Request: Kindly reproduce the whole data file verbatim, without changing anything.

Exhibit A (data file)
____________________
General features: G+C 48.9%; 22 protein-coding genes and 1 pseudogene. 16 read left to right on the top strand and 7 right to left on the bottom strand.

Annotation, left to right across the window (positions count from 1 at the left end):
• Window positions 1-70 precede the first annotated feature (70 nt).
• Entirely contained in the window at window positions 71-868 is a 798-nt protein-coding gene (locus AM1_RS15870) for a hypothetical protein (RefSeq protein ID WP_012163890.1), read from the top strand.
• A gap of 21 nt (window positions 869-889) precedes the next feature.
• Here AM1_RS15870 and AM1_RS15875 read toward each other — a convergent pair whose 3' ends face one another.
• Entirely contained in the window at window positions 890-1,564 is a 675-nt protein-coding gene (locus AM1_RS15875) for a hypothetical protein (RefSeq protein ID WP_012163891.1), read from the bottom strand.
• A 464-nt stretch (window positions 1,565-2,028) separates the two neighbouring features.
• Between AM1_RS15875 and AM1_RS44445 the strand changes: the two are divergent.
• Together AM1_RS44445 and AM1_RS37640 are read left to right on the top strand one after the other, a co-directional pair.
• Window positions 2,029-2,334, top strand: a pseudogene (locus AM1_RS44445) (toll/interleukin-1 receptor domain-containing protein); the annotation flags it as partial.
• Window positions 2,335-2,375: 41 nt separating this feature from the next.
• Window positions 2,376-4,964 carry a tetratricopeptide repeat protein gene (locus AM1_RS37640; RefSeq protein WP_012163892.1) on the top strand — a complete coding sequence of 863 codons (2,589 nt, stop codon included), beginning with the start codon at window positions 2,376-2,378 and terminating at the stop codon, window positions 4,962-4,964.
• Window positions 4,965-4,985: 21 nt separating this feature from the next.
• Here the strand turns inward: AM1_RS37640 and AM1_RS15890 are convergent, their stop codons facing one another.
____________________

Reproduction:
General features: G+C 48.9%; 22 protein-coding genes and 1 pseudogene. 16 read left to right on the top strand and 7 right to left on the bottom strand.

Annotation, left to right across the window (positions count from 1 at the left end):
• Window positions 1-70 precede the first annotated feature (70 nt).
• Entirely contained in the window at window positions 71-868 is a 798-nt protein-coding gene (locus AM1_RS15870) for a hypothetical protein (RefSeq protein ID WP_012163890.1), read from the top strand.
• A gap of 21 nt (window positions 869-889) precedes the next feature.
• Here AM1_RS15870 and AM1_RS15875 read toward each other — a convergent pair whose 3' ends face one another.
• Entirely contained in the window at window positions 890-1,564 is a 675-nt protein-coding gene (locus AM1_RS15875) for a hypothetical protein (RefSeq protein ID WP_012163891.1), read from the bottom strand.
• A 464-nt stretch (window positions 1,565-2,028) separates the two neighbouring features.
• Between AM1_RS15875 and AM1_RS44445 the strand changes: the two are divergent.
• Together AM1_RS44445 and AM1_RS37640 are read left to right on the top strand one after the other, a co-directional pair.
• Window positions 2,029-2,334, top strand: a pseudogene (locus AM1_RS44445) (toll/interleukin-1 receptor domain-containing protein); the annotation flags it as partial.
• Window positions 2,335-2,375: 41 nt separating this feature from the next.
• Window positions 2,376-4,964 carry a tetratricopeptide repeat protein gene (locus AM1_RS37640; RefSeq protein WP_012163892.1) on the top strand — a complete coding sequence of 863 codons (2,589 nt, stop codon included), beginning with the start codon at window positions 2,376-2,378 and terminating at the stop codon, window positions 4,962-4,964.
• Window positions 4,965-4,985: 21 nt separating this feature from the next.
• Here the strand turns inward: AM1_RS37640 and AM1_RS15890 are convergent, their stop codons facing one another.